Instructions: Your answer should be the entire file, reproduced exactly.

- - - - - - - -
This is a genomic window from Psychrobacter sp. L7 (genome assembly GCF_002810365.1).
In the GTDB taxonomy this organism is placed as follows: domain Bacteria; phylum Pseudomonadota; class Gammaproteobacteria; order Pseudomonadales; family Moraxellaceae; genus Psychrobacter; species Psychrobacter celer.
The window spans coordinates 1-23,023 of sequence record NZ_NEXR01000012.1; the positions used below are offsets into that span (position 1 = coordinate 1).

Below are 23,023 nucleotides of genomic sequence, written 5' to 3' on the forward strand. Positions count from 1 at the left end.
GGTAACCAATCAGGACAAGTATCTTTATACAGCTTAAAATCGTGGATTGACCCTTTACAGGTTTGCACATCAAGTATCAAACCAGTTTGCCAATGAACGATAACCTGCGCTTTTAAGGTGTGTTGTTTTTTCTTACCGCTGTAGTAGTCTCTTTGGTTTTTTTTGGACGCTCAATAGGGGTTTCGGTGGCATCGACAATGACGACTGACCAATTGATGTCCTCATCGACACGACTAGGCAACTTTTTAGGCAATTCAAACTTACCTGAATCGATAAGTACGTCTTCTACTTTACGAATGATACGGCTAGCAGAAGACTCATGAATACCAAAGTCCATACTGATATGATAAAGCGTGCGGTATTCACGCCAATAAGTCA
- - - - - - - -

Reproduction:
This is a genomic window from Psychrobacter sp. L7 (genome assembly GCF_002810365.1).
In the GTDB taxonomy this organism is placed as follows: domain Bacteria; phylum Pseudomonadota; class Gammaproteobacteria; order Pseudomonadales; family Moraxellaceae; genus Psychrobacter; species Psychrobacter celer.
The window spans coordinates 1-23,023 of sequence record NZ_NEXR01000012.1; the positions used below are offsets into that span (position 1 = coordinate 1).

Below are 23,023 nucleotides of genomic sequence, written 5' to 3' on the forward strand. Positions count from 1 at the left end.
GGTAACCAATCAGGACAAGTATCTTTATACAGCTTAAAATCGTGGATTGACCCTTTACAGGTTTGCACATCAAGTATCAAACCAGTTTGCCAATGAACGATAACCTGCGCTTTTAAGGTGTGTTGTTTTTTCTTACCGCTGTAGTAGTCTCTTTGGTTTTTTTTGGACGCTCAATAGGGGTTTCGGTGGCATCGACAATGACGACTGACCAATTGATGTCCTCATCGACACGACTAGGCAACTTTTTAGGCAATTCAAACTTACCTGAATCGATAAGTACGTCTTCTACTTTACGAATGATACGGCTAGCAGAAGACTCATGAATACCAAAGTCCATACTGATATGATAAAGCGTGCGGTATTCACGCCAATAAGTCA